Any mochi lovers out there? If yes, then do not miss A-Main Mochi 阿綿麻糬 on your next visit to Kaohsiung. They have a small outpost inside Liu’s Traditional Juancun Food 劉家酸菜白肉火鍋, near the Lotus lake, and also have a small shop in the Yancheng district, located in an old narrow alley taking you back in times. As the Taiwanese would say, the shop has a lot of FU, meaning feel, eh.
Nothing predestined the lady-boss 阿綿 to becoming a mochi queen, but after a blow in her young career in the clothing industry and her father passing away, she decided to come back home and care for her mom and family. With the financial burden on her shoulder, she tried to think of a business activity, which could provide for the family. Reaching in her childhood memories, she fondly reminisced of the autumn’s festival 中秋節, a time where her grandmother would bring a bag of plain mochi, from which she would grab a piece with her chopsticks and then dip it in some peanut powder.
The seed of her mochi business was planted, and despite some challenges along the way, it flourished to become a favorite among locals, and has since attracted the attention of a few televsion shows.
Good ingredients are at the heart of A-Main Mochi’s success, starting with their glutinous rice. After many headaches with the use of imported glutinous rice yielding an inconsistent product, the lady-boss and her mom conducted their own research to find the best glutinous rice and the best way to make mochis. Their investigation lead them on the east coast of Taiwan, in Taitung 臺東, where they now collaborate with a farmer growing glutinous rice exclusively for them. They are transparent with the provenance of their ingredients, primarily sourced in Taiwan, and provide all that information on their website.
The choice of flavors is kept simple with the usual suspects, namely peanut 花生, black sesame 芝麻, taro 芋頭, red beans 紅豆 and matcha 抹茶. They also have two creative mochis, one shaped like a clam with the shell made of purple glutinous rice and covered with some taro filling, and the other a red bean purple glutinous rice ball stuffed with plain glutinous rice. To offer a bit of seasonality, they also make mochis stuffed with red bean and strawberries in winter, while summer brings mangoes and litchis. The 雄好呷 book doesn’t mention it, but A-Main mochi also sells cups of panna cotta or pudding, whichever you prefer calling it by.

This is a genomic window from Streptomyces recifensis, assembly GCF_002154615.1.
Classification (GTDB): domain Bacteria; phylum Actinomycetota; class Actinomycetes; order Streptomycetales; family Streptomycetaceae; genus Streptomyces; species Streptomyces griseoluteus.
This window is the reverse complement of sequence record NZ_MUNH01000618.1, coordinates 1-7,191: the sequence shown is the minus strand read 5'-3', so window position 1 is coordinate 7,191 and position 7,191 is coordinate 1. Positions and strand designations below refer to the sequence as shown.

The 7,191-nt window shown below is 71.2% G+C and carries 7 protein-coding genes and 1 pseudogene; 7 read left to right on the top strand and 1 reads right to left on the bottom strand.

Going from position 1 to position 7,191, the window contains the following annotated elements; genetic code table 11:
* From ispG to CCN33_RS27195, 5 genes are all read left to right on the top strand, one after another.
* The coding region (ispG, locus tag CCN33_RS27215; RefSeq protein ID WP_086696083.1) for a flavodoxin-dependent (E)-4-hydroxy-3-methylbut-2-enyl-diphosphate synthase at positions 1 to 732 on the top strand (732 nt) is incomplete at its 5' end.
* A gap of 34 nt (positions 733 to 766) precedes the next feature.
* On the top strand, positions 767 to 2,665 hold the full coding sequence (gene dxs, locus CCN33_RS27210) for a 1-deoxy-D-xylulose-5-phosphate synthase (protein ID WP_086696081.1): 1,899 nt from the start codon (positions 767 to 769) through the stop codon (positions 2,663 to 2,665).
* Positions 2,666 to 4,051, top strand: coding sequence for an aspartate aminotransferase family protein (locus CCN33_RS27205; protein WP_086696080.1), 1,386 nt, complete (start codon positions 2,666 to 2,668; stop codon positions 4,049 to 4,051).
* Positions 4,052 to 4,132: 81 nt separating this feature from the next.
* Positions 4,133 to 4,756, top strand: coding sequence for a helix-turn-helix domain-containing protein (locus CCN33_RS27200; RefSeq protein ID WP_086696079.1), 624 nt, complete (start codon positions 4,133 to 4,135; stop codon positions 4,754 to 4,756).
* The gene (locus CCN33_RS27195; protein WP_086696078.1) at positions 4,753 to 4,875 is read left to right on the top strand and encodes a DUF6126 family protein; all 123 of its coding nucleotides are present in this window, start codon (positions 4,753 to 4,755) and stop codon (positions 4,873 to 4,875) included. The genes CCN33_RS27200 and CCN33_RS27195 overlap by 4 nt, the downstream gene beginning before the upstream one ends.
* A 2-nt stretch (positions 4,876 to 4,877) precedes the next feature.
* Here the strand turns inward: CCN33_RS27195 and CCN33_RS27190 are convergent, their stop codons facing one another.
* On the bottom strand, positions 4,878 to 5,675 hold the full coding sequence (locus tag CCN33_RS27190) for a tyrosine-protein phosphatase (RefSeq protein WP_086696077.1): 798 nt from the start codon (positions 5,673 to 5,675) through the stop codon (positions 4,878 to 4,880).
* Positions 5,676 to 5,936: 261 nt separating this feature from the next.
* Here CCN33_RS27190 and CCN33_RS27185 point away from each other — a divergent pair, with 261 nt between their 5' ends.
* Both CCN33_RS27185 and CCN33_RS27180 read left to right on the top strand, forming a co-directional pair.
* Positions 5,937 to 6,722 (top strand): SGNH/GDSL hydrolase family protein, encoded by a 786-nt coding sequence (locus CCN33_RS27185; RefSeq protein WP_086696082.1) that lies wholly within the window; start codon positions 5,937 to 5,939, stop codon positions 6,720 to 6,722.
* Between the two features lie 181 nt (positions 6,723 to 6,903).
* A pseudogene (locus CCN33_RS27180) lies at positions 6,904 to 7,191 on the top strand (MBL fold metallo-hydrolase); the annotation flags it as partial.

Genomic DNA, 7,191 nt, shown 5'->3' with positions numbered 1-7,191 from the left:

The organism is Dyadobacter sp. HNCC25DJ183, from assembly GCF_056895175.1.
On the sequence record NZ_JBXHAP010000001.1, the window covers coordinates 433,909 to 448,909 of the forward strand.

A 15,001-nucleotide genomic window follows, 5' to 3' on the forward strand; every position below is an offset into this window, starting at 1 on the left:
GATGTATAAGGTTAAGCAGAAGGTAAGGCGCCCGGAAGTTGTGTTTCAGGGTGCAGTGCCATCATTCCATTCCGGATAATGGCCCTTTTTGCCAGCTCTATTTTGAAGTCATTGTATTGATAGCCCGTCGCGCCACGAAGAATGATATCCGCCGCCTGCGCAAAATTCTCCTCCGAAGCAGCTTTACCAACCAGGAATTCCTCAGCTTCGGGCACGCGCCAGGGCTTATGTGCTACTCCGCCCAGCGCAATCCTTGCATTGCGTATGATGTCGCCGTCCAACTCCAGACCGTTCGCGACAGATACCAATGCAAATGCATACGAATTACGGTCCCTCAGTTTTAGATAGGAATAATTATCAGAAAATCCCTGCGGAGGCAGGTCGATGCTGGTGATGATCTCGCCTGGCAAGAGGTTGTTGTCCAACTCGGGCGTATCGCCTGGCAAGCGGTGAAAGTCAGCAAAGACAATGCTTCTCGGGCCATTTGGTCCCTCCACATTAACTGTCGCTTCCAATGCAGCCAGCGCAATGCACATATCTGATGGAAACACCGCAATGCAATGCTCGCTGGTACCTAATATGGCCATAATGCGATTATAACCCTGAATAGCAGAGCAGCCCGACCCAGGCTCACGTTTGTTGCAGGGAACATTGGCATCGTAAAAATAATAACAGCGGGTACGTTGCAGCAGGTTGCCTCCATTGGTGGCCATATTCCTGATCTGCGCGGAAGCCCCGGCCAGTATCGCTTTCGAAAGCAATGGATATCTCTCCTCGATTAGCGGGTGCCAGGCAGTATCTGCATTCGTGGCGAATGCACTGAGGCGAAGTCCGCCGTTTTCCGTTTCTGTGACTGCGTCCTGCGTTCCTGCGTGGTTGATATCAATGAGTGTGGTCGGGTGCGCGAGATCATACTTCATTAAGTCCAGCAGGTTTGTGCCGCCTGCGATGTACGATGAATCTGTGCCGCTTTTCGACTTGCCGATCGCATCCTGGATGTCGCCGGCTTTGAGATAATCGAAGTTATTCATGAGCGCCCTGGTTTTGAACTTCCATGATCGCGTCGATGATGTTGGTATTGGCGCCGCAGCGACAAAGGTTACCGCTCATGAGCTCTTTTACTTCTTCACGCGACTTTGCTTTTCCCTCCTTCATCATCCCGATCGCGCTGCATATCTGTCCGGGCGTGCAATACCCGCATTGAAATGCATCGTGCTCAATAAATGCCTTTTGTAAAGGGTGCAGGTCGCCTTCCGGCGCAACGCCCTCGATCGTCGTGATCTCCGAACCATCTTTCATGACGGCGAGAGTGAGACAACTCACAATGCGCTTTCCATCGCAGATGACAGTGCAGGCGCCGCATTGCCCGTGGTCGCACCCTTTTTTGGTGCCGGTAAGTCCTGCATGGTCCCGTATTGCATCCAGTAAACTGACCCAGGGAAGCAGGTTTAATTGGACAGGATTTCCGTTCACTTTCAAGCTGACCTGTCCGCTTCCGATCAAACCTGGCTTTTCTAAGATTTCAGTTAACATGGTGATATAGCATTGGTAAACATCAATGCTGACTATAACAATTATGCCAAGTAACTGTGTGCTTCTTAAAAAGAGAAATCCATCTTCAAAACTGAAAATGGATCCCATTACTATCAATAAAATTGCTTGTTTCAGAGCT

One mochi costs 15NT, which may sound expensive, but totally justified considering the quality of the ingredients. Glutinous rice has a distinct fragrance, which you can’t always taste when glutinous rice powder used to make mochis, but at A-Main’s you can clearly discern it as you approach the shop. Of all the flavors, I like peanut the best, a revelation since I’m more of a black sesame fan. I guess it’s because their peanut paste has this very rich comforting flavor, and is not overly sweet. However, you won’t go wrong with any of the other flavors.
The texture is also extremely soft and tender, very pleasant, but don’t wait too long to eat it or it will become as hard as a rock. On one occasion, I bought a box, and back home instead of leaving it outside as the instructions recommended, it went in the fridge, so lo-and-behold, tragedy ensued. The mochi became tough, I let them out in the ambient air, hoping that the texture would loosen up but no particles would budged. Faced with those small rocks of mochis, I tried to warm one up on a pan, but the result was horrendous. Next round of attempt, I popped one up in the mini-oven (not microwave), set the timer, left, came back, and was faced with a big blob, a sort of mochi puff. It had swollen twice its original size, which I found rather amusing , and texture-wise, it was surprisingly good, with a slightly crunchy outer layer and soft interior. If you’ve ever ordered mochi for dessert at those all-you-can-eat barbecues, or grilled mochi at the night market, you’ll know what I mean.
A-Main’s mochis are freshly (hand)made on a daily basis, without preservatives, so be warned, if you wish to buy some as gifts, make sure they’ll be consumed quickly, within two days in winter, and 12 hours during summer. With their growing popularity, they do run out of mochis, especially on week-ends, so get there early or send in a command, if you don’t want to miss out on them.
It’s been a while since my last visit at A-Main Mochi, which by the way, in correct hanyu pinyin is A-Mian (I guess I’ve now been here long enough to tolerate all the Chinglish and weird Chinese romanization), so I might soon go on a mochi rampage and get their family style mochi, a 600 grams bag of plain mochi sold with some little packages of black sesame and peanut powder, to be shared, or not .
Name: A-Main Mochi 阿綿麻糬
Additional Reviews+Photos: pixnet/kazekuma
Address: No. 198-27, Xīnyuè St, Yancheng District Kaohsiung City, 高雄市鹽埕區新樂街198-27號
Business hours: 11:00-19:00
Menu: Chinese only (give Pleco some thought）
(last updated: 2014/04/8 二)